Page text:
Recently, the eDiscovery and litigation support field has seen many developments reflecting a significant shift in the eDiscovery software industry. Greg Buckles and Barry Murphy of The eDiscovery Journal report in several articles and notes in the past few weeks that they see a palpable transition away from software back towards services by corporations seeking to address their eDiscovery requirements. So not surprisingly, there had been various reports indicating reductions in force at several of the top eDiscovery software providers.
Not to pick on Guidance Software, my former company, but they are publically traded and recently disclosed their aggressive cost-cutting measures. In their PowerPoint presentation, Guidance states that the eDiscovery software field “is maturing…not as many large deals available there” resulting in a strategy for the company to refocus on core computer forensics and computer security, and to pivot toward profitability over topline revenue growth. And I don’t think what Guidance is experiencing is much different than from what many other eDiscovery software firms in the space are going through.
And neither does industry analyst Barry Murphy. “Based on what I see, KCura with their Relativity product is doing well, and I think there has been some good growth in the mobile forensics space, and X1 has done well with X1 Social Discovery in terms of growth and customer acquisition. Other than that, it seems that the remaining eDiscovery software companies are either contracting or experiencing only very modest growth.”
Part of the problem is that many aggressive enterprise eDiscovery deployments never achieve their promise of global scalability. A little over a year ago, the CEO of another eDiscovery and forensics software firm publicly claimed that enterprise-wide Autonomy implementations for eDiscovery, in his opinion, never really worked that well from what he could see. Without commenting on or taking a position on the accuracy of that assertion, the article does reflect broader frustrations I have heard from IT and in-house counsel about eDiscovery software in general that claims to be an end-to-end solution for aggressive and enterprise-wide deployments. As a result, many corporate legal departments and corporate IT have opted to continue to outsource eDiscovery to service providers over attempting to implement enterprise-wide solutions.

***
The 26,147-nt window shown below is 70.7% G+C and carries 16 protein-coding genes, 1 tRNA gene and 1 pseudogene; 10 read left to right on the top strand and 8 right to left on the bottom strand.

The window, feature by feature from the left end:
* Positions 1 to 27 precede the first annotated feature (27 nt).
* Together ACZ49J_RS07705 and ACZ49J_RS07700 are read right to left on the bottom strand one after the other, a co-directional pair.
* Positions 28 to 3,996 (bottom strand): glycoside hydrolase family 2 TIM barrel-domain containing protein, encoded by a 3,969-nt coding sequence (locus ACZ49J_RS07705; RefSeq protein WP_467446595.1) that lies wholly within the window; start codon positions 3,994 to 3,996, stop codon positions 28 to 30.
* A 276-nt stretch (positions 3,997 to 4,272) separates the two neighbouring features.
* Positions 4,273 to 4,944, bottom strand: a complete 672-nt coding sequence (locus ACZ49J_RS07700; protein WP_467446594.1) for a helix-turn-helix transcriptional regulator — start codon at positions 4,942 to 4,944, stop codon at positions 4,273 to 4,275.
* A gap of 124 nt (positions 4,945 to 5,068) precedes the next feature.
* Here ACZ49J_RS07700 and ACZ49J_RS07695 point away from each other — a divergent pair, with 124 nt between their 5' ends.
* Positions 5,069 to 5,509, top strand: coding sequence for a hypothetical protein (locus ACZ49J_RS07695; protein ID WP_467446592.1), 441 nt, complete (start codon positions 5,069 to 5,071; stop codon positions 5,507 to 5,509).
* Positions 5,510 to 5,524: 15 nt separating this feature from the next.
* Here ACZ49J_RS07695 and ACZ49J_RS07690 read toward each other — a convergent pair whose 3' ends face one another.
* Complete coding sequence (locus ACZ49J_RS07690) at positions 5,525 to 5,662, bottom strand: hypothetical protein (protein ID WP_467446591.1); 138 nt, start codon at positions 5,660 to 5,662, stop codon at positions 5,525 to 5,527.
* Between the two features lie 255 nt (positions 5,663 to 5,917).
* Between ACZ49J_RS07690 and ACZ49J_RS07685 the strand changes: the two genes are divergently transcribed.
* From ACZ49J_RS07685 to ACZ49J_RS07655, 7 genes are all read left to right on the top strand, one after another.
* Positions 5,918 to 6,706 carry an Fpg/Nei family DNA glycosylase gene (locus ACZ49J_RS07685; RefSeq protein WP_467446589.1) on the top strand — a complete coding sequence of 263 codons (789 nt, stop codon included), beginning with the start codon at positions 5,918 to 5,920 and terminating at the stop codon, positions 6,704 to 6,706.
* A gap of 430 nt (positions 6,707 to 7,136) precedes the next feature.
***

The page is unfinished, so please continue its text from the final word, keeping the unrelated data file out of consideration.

On the other hand, and reflective of this trend, services firms in this space are apparently doing quite well and their numbers are growing. There are clearly hundreds, if not over a thousand consulting firms, in North America providing eDiscovery consulting services. In just one metric, two years since we launched X1 Social Discovery, nearly 200 eDiscovery and computer forensics firms have become paying customers, and many more are currently evaluating. Some firms have a single license of X1, many have multiple, even dozens. I think those figures reflect both the number of service providers in this space and the aggressive spending behavior from the providers.
I also think, and of course being biased, that with X1 Social Discovery gaining over 400 paid install sites in just two years since the launch of the product, with 250 percent increase in annual sales in 2013, is quite an accomplishment especially given the status of this market. I think that reflects both the quality of X1 Social Discovery as well as the compelling use case of the collection and preservation of social media data for discovery and investigative purposes. So I want to take this opportunity to thank our customers for making 2013 a great year for us and driving the further development and enhancements of our products.
I’m looking forward very much to Legal Tech New York this year, both to meet with our customers old and new, and to speak with some fellow executives about how they are adapting to the changes in the eDiscovery market and opportunities in 2014. I hope to see you there!